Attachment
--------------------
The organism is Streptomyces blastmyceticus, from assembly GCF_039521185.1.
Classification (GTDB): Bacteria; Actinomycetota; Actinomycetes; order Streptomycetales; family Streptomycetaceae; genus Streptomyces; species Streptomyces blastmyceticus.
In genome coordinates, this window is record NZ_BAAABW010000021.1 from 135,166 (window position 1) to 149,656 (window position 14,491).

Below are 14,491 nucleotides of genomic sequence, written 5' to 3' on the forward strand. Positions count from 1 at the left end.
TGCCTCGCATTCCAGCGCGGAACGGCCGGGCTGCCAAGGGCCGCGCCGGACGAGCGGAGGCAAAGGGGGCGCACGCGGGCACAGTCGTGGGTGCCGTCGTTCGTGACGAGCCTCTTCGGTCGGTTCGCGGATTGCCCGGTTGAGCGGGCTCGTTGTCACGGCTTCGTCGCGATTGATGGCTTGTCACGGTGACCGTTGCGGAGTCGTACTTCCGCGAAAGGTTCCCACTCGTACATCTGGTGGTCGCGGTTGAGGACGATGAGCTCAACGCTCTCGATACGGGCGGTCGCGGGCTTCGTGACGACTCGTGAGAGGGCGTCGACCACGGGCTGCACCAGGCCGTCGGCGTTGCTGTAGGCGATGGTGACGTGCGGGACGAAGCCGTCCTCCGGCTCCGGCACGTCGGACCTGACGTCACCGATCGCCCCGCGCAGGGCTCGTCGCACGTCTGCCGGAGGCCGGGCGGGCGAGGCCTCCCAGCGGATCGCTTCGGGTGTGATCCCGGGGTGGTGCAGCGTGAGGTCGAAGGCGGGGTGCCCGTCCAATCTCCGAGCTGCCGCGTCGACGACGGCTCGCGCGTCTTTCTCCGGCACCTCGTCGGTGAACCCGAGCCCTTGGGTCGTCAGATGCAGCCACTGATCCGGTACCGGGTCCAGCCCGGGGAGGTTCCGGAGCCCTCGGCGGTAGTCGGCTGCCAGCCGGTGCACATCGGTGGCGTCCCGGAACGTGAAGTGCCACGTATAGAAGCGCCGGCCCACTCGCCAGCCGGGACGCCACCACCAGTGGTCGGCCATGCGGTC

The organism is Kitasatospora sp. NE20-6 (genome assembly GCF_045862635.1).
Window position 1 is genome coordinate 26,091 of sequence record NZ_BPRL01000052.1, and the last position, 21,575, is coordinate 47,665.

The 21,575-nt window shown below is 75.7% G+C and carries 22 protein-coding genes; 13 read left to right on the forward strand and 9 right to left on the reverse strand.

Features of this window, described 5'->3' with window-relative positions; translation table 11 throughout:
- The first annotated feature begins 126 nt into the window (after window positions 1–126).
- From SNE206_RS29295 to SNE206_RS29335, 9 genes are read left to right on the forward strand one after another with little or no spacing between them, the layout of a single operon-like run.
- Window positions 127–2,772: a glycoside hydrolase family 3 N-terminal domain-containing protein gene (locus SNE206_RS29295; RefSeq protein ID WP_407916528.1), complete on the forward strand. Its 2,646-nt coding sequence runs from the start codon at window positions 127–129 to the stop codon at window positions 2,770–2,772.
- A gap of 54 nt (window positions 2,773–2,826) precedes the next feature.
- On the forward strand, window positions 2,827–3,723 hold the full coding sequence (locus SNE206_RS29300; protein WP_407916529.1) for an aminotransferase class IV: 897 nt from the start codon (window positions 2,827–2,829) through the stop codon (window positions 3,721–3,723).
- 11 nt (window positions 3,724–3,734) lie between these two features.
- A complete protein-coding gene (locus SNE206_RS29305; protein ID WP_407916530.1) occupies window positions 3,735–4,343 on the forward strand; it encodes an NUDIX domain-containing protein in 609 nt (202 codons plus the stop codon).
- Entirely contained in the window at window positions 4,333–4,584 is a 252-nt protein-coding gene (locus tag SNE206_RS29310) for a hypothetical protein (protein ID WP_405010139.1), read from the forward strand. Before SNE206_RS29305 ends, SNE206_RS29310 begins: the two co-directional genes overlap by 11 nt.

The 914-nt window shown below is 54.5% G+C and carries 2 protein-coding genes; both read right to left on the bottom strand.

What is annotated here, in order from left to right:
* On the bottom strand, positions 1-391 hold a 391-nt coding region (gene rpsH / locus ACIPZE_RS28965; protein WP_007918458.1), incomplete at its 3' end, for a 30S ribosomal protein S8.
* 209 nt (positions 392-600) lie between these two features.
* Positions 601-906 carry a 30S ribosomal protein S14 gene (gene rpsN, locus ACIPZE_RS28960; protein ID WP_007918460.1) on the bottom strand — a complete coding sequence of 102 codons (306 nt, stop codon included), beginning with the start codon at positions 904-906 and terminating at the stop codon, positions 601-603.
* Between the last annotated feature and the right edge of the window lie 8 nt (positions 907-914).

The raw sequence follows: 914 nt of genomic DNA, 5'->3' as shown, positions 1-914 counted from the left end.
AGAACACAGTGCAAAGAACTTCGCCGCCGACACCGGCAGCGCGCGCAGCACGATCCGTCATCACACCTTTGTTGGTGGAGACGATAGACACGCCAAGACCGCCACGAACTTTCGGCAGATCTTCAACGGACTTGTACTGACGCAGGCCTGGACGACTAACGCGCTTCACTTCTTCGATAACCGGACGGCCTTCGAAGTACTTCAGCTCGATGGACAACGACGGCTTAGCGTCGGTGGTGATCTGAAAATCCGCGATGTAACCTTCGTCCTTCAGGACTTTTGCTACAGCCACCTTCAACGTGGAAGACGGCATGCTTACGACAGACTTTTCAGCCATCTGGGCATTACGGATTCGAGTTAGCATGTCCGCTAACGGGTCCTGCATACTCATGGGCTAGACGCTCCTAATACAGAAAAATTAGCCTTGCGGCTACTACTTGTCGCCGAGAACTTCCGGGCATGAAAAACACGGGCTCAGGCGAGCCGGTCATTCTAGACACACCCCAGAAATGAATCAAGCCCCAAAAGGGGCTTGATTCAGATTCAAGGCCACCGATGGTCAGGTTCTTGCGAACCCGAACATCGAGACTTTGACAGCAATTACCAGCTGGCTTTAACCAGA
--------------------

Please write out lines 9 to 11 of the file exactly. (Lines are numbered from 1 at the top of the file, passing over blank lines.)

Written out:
Features of this window, described 5'->3' with window-relative positions; translation table 11 throughout:
- The first annotated feature begins 126 nt into the window (after window positions 1–126).
- From SNE206_RS29295 to SNE206_RS29335, 9 genes are read left to right on the forward strand one after another with little or no spacing between them, the layout of a single operon-like run.